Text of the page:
Slices were continuously perfused at a constant rate of 2–3 ml/min with standard ACSF saturated with 95% O2 and 5% CO2. Recordings were made in the dorsolateral region of striatum and stimulation was given in the corpus callosum. Stimuli were programmed by pClamp software (Molecular Devices) and delivered using an Iso-flex stimulus isolator (A.M.P.I.) and a twisted tungsten wire bipolar electrode (A-M Systems; outer diameter, 0.005 inches) (Lovinger and McCool, 1995). A MultiClamp 700B amplifier and DigiData 1322A (Molecular Devices) were used for signal acquisition. Signals were sampled at 20 kHz and low-pass filtered at 2 kHz. Picrotoxin (50 μm) was present in all experiments to exclude GABAA inhibitory synaptic activity. Experiments were performed at 30–32°C unless specified otherwise.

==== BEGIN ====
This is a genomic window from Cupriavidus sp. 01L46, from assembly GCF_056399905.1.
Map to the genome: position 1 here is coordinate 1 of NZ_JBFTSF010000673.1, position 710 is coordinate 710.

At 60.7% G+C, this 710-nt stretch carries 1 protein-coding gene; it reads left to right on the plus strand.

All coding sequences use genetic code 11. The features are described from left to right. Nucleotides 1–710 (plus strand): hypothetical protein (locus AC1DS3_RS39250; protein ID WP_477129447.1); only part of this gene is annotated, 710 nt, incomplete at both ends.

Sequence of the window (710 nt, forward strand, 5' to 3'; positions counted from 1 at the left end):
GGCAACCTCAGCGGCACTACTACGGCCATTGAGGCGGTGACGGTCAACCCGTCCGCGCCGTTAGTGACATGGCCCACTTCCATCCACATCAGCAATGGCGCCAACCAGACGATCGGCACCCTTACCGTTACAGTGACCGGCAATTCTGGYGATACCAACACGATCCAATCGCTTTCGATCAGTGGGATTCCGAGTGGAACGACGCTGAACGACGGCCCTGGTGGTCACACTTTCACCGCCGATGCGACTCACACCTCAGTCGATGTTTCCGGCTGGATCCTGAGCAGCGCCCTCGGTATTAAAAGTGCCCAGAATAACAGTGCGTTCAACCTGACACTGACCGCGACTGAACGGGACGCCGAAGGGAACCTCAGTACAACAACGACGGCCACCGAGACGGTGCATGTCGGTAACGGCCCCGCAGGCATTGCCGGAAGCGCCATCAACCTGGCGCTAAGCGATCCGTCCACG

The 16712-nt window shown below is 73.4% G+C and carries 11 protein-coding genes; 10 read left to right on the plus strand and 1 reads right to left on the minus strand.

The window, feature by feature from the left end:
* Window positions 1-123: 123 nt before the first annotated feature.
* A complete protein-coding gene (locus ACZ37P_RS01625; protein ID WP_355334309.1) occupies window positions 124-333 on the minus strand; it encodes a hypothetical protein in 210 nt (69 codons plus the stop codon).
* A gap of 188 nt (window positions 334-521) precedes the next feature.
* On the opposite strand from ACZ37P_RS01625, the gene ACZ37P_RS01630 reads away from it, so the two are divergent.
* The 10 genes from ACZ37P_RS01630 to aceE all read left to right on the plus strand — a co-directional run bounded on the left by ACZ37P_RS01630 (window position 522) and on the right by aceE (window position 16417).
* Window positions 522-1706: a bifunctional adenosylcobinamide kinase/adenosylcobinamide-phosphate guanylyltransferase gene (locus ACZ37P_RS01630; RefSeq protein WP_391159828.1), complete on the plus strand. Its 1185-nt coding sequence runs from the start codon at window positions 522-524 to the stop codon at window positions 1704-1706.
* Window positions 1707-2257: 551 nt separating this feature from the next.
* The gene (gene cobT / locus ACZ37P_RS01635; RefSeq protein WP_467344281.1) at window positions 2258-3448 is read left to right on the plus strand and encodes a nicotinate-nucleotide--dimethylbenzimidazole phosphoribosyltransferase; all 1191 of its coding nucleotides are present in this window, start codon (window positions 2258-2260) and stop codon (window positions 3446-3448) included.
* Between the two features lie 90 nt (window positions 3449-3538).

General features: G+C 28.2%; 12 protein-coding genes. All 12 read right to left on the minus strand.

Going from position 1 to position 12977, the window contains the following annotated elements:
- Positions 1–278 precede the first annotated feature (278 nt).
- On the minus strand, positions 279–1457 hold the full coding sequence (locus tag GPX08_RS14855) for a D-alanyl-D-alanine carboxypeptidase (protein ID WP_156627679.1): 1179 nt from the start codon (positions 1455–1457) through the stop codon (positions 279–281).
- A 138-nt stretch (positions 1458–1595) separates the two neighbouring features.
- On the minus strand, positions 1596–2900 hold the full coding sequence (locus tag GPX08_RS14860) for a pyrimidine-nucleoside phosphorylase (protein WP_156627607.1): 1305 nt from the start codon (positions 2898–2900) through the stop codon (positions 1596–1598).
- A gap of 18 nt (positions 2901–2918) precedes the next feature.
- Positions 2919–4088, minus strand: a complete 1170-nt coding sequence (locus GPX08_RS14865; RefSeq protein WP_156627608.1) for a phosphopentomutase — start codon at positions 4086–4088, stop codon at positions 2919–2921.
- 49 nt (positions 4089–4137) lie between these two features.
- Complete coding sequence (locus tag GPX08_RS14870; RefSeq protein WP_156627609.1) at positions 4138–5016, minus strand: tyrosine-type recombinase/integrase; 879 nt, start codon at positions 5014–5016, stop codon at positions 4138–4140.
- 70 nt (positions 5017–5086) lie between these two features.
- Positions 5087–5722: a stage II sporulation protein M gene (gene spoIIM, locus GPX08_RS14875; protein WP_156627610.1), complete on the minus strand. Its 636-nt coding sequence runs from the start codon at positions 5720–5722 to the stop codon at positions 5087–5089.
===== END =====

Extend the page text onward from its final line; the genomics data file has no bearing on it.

For field potential recordings, the recording pipette was filled with 2 m NaCl, and pipette resistance was ∼1–3 MΩ. The basal stimulation intensity was selected by identifying the lowest intensity that elicited the maximal field potential amplitude determined by an input/output survey performed at room temperature. Field potential responses were evoked using paired stimuli [interpulse interval (IPI), 50 ms]. For whole-cell, voltage-clamp recordings, membrane potential was held at −70 mV unless specified otherwise. Recording pipettes had a resistance of 2.5–4.5 MΩ when filled with internal pipette solution containing the following (in mm): 120 Cs-MeSO3, 5 NaCl, 10 tetraethyl ammonium chloride, 10 HEPES, 0.3 EGTA, 4 MgATP, 0.3 Na3GTP, and 5 QX314-Cl. The osmolarity was adjusted to ∼290 mOsm/L with sucrose, and the pH was adjusted to 7.3 with cesium hydroxide. Cells were visualized with a 40× water-immersion objective (LUMPlanFI, 40×/0.80 water immersion) under an Olympus BX51WI microscope equipped with infrared differential interference contrast optics, reflected fluorescence system, and OLY-150 camera (Olympus). Series resistance (Rs) was monitored continuously by a 5 mV voltage step following each pair of evoked EPSCs (eEPSCs). Average series resistance (Rs), input membrane resistance (Rm), holding current (Ihold), and membrane capacitance (Cm) were as follows: Rs, WT, 16.8 ± 2.0 MΩ, n = 13; KO, 20.3 ± 1.6 MΩ, n = 14; p = 0.2; Rm, WT, 240 ± 20 MΩ, n = 13; KO, 307 ± 35 MΩ, n = 14; p = 0.1; Ihold, WT, −27 ± 9 pA, n = 13; KO, −13 ± 7 pA, n = 14; p = 0.2; Cm, WT, 100 ± 4 pF, n = 13; KO, 87 ± 6 pF, n = 14; p = 0.1. Recordings with Rs > 30 MΩ or a change of >20% were excluded. EPSCs were evoked using paired stimuli (IPI, 50 ms). The basal stimulation intensity was adjusted to elicit baseline EPSC amplitudes between 200 and 400 pA. Paired-pulse ratios (PPRs) were calculated by the ratio of the averaged peak of the second EPSC [or population spike (PS)] to the averaged peak of the first EPSC (or PS) for each 60 s time period. All responses were normalized to the average value during the 7.5 min period of 90 s interval stimulation just before stimulation interval change (“baseline”). Summary bar graphs of activity-dependent depression protocol data present the average value during the last 10 min of 10 s stimulation normalized to baseline. The dose eliciting the submaximal effect of (R)-(+)-[2,3-dihydro-5-methyl-3- (4-morpholinylmethyl)pyrrolo[1,2,3-de]-1,4-benzoxazin-6-yl]-1- naphthalenylmethanone mesylate (WIN 55212-2) was identified in pilot experiments that tested a range of drug concentrations (0.3–6 μm) to determine a concentration of WIN 55212-2 that produced a submaximal level of depression. At 6 μm, a maximal degree of depression (eEPSC amplitude relative to baseline, 55 ± 9%; n = 4) was observed. Long-term depression (LTD) experiments were performed at 30 s basal stimulation interval. LTD was induced by four 100 Hz trains of 1 s duration paired with depolarization to 0 mV (Choi and Lovinger, 1997; Kreitzer and Malenka, 2005). The intertrain interval was 10 s. Stimulus intensity during high-frequency stimulation (HFS) was increased to the minimum intensity that evoked the maximal field response (Kreitzer and Malenka, 2005). Sample traces are the average of five consecutive sweeps. In all experiments reporting response amplitude, the values refer to the amplitude of the first response elicited by the pair of 50 ms IPI stimuli.